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Come, all you who are thirsty...

In the last week or two of lock-down, a number of people have been expressing through social media or in phone conversations that they are a bit 'over it', or they've had a flat week (like me last week) or they didn't do so well the last while.

It stands to reason the unusual circumstances of Covid-19 level four and now three are taking a toll upon our emotional energy levels. Even cave-dwelling introverts such as myself get to the point, having secretly enjoyed parts of the isolation, where they need a hug from outside the bubble or something. We're beginning to really miss normality. Doing things in new and innovative ways all the time burns extra energy and concentration. Shopping, communicating, preaching and making appointments, all take on a challenging aspect as they require a different strategy than the well-worn grooves of past practice.

I got stressed the other day when I blundered into a vege shop at the bottom of Porana Rd. and realised the owners had taken no notice of the need to address Covid-19, hygiene and distancing guidelines. It was as if it didn't apply to them, or they didn't care or understand. I got concerned because they were ignoring the new normal. That's what the Police line 105 is for I times change.

God is faithful and reminds us of stuff we need to remember in due time. My morning devotion for May 7th referred to Isaiah 55: 1-3b;

‘Come, all you who are thirsty,

come to the waters;

and you who have no money,

come, buy and eat!

Come, buy wine and milk

without money and without cost.

 Why spend money on what is not bread,

and your labour on what does not satisfy?

Listen, listen to me, and eat what is good,

and you will delight in the richest of fare.

 Give ear and come to me;

listen, that you may live....'

What we have been experiencing these last 45 days and the time before that when we were concerned about the spread of this disease, is unusual. Some of us, myself included, have never lived through times of an epidemic that affected me, or a war, or been a refugee. I have never felt oppressed by my government, and if I did I have always had the luxury of expressing my opinion freely, without fear of being locked up, and being certain that my vote at the next election would not be tampered with. I have never gone hungry or lacked a place to stay. Many throughout history have not been so fortunate.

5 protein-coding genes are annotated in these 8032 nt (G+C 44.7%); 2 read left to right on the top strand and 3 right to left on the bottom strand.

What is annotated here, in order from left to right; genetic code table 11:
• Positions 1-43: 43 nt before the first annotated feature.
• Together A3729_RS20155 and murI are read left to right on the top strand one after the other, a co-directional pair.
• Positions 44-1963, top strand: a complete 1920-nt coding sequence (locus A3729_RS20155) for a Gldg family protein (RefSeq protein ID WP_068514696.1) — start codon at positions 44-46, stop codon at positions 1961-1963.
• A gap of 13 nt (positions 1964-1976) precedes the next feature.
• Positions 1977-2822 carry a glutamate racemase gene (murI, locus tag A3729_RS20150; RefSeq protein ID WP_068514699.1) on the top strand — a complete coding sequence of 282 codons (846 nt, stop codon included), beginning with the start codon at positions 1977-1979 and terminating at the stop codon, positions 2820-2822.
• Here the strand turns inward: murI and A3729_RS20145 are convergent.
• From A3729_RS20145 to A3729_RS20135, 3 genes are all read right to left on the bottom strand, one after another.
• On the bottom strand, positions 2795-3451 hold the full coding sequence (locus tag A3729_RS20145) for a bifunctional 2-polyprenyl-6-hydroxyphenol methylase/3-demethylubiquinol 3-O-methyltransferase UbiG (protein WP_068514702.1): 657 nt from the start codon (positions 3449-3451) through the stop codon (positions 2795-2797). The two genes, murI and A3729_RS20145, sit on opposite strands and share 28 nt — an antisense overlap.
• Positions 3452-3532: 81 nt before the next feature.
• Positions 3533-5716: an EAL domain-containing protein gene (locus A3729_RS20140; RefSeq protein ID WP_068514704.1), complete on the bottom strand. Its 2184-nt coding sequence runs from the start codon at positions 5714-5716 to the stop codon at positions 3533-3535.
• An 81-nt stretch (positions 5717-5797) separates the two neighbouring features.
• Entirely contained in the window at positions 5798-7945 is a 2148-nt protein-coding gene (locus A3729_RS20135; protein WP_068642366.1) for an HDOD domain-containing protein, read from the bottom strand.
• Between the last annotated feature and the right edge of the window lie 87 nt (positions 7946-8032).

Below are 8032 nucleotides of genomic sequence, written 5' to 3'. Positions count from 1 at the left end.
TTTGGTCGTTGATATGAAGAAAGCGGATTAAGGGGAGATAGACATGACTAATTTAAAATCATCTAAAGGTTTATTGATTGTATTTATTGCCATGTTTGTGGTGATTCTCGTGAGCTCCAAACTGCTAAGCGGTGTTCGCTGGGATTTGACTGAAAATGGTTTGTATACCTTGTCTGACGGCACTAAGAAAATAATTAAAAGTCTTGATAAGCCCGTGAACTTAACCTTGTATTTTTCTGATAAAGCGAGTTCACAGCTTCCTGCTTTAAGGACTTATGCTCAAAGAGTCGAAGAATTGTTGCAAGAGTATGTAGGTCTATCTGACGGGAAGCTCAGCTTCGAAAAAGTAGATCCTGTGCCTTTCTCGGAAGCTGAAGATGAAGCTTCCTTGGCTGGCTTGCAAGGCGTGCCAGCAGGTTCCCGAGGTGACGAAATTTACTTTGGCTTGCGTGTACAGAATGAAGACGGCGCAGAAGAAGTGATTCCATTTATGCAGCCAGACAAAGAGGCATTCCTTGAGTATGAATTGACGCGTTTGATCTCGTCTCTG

Yet, I was glad to be reminded the other day as I was reading Isaiah, that so far as spiritual sustenance goes, in God I have everything I need. The life of Father, Son and Holy Spirit is available to me as the water of life, as a place to dwell, as a house to live in. Whatever happens to me or those I love, this is available to us.

As I meandered upon my long run this morning (still hoping marathons will be back on - sometime) I noted that some are driving a bit aggressively, impatient for things to be back to normal. I got tooted by some bogan tradesman in his ute the other day, as I trod the dotted yellow line giving some senior citizens their space. He had to slow down for five whole seconds - such an imposition.

It would be a shame to have missed the pause of lock-down, champing at the bit for everything to be as it was. For Christians, it's just as much of an imposition as anyone else, but at least hopefully we are able to notice what the Spirit is say in this time of rāhui, this time of stepping aside. What is the Spirit saying to the churches?

Honestly, I'm a little bit over the whole thing, but at least I have experienced it as a time of learning new things about technology and online tools. The next challenge will be level two, which seems at the outset more ambiguous - a grey area. May the Lord replenish all of us as we continue to journey together.

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